In this example, the product tank was constructed of 3 mm thick Type I PVC sheet, and has outside dimensions of approximately 89 mm deep×152 mm wide×254 mm tall, and had a net capacity of approximately 2 liters.

The top of the product tank (105) was hinged to the body of the product tank (105) and lifting up of such hinged top allowed entrance of water into the product tank (105) and such top had a snap-seal fit to the body of the product tank (105).

The product tank (105) was fitted with a flush mounted outlet connection near the center of the bottom of the product tank (100) that allowed product to exit for use or for draining. The product tank (105) had two air inlet fittings located approximately 13 mm from the bottom of the product tank (105) on one of the 89 mm product tank (105) sides, and such inlet fittings are approximately evenly spaced apart.

Inside the product tank (105) each air inlet fitting was connected to a porous frit approximately 13 mm in diameter×102 mm long.

In this example, the product tank (105) also had an air outlet fitting attached to the same 89 mm side of the product tank (105) in the center of the 89 mm dimension, above the two air inlets and approximately 19 mm from the top of the product tank (105).

The air containing the purified chlorine dioxide gas was pumped into the product tank (105) and in this example passed through a porous frit (125), which acted to disperse the air containing the chlorine dioxide gas into a large number of small bubbles containing chlorine dioxide gas. The chlorine dioxide aqueous product solution was dispensed through valve (135).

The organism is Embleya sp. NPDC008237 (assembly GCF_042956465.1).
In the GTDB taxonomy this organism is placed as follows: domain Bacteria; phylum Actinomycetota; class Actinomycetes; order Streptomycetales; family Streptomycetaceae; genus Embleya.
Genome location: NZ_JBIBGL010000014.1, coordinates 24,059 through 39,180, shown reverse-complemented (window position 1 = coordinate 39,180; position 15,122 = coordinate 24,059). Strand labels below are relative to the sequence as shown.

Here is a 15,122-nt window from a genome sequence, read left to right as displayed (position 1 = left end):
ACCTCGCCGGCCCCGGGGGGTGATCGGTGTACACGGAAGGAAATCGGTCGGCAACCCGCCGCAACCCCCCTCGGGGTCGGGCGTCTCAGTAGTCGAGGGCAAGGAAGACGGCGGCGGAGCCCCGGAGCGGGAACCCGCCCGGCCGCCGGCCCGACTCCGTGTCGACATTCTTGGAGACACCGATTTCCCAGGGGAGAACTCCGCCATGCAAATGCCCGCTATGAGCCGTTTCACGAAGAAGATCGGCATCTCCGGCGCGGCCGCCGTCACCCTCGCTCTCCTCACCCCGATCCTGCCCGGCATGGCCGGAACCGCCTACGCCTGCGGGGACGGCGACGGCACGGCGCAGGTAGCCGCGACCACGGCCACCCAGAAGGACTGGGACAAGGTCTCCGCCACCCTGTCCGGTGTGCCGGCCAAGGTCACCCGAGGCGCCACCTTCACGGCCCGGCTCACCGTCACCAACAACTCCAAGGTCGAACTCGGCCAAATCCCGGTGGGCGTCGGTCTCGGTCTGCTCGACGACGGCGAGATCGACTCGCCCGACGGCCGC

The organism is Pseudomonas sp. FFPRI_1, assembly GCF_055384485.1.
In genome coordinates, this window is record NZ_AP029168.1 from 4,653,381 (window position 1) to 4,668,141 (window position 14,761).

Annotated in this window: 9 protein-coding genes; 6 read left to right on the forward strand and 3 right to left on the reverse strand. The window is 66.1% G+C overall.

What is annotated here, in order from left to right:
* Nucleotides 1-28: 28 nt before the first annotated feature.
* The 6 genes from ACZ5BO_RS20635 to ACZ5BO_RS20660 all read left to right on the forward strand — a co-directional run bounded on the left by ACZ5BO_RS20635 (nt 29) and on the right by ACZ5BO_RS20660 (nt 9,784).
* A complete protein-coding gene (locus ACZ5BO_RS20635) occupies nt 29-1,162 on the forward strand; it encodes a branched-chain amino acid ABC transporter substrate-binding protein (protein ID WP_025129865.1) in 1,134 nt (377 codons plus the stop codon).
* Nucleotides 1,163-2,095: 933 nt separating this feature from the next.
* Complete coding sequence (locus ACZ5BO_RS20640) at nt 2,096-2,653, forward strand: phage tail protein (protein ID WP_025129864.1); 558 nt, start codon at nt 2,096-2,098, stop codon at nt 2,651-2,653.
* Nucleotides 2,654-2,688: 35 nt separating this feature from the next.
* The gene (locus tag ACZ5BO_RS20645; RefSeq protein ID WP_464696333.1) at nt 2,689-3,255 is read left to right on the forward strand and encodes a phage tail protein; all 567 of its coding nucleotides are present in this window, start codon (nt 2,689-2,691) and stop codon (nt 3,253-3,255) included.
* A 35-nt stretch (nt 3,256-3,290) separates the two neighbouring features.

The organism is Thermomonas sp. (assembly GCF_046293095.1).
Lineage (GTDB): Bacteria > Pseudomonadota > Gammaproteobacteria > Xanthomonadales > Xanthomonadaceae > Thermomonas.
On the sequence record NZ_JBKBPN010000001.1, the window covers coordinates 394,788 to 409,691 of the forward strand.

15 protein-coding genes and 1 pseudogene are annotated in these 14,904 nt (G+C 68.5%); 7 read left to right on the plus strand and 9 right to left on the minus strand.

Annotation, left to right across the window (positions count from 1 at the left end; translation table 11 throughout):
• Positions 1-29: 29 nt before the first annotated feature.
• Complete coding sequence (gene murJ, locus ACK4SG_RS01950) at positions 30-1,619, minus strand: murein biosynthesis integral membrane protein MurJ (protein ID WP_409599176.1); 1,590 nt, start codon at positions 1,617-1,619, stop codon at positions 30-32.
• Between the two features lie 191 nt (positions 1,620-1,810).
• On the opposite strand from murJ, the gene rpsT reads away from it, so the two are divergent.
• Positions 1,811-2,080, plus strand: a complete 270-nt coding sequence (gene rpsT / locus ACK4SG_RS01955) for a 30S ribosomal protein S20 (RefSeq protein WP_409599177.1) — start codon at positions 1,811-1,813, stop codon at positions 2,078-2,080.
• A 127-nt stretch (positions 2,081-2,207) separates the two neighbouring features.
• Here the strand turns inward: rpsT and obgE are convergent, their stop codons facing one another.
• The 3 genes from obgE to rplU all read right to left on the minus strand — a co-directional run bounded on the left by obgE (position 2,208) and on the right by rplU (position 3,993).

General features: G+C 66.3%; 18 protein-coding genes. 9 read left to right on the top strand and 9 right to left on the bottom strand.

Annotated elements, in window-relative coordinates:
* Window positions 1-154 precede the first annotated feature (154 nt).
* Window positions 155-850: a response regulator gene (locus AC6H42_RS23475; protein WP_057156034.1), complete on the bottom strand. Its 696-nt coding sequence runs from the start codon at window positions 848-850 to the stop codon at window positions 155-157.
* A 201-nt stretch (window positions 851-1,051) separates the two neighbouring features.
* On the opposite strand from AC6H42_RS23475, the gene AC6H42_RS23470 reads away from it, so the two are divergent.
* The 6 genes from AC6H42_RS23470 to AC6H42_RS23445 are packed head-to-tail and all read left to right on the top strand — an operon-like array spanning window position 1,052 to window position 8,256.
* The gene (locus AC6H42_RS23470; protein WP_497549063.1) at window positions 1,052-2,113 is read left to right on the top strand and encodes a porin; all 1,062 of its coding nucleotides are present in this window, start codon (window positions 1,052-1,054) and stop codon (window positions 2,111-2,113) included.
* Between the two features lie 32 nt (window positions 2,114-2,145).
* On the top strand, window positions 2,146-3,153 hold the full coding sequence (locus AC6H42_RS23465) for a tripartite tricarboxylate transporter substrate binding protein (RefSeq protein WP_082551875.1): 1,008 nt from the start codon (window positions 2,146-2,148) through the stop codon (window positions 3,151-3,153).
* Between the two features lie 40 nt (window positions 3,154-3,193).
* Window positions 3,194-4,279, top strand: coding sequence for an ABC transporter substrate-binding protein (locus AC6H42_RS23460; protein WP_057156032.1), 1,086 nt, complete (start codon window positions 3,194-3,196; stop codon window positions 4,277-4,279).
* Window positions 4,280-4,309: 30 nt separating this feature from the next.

When the desired concentration of aqueous chlorine dioxide in the product tank (105) was achieved, power was cut off, and the unit was rinsed and purged.

In FIG. 1 rinsing and purging is shown as a manual operation; and is accomplished by the opening of a drain valve, while pouring water into reaction chamber (100) while pump (115) is in operation.

The device exemplified in Example 1 has a footprint of 152 mm by 304 mm, and overall dimensions of 203 mm by 304 mm by 304 mm.

The precursor chemical containing structure used in the apparatus exemplified in Example 1, was a non-woven nylon material having a nominal pore size of 50 microns, which was formed into a pouch with a polyvinyl alcohol water soluble material disposed within, to separate the pouch into two compartments, each compartment containing one of the two precursor chemicals. The non-woven material was heat sealed to form a pouch sealed on all four edges in such a manner that, upon the dissolution of the polyvinyl alcohol material, the pouch remained sealed.

After insertion of the above described pouch into the reaction chamber (100) the polyvinyl alcohol material dissolves and the precursor chemicals commence to react in the presence of water.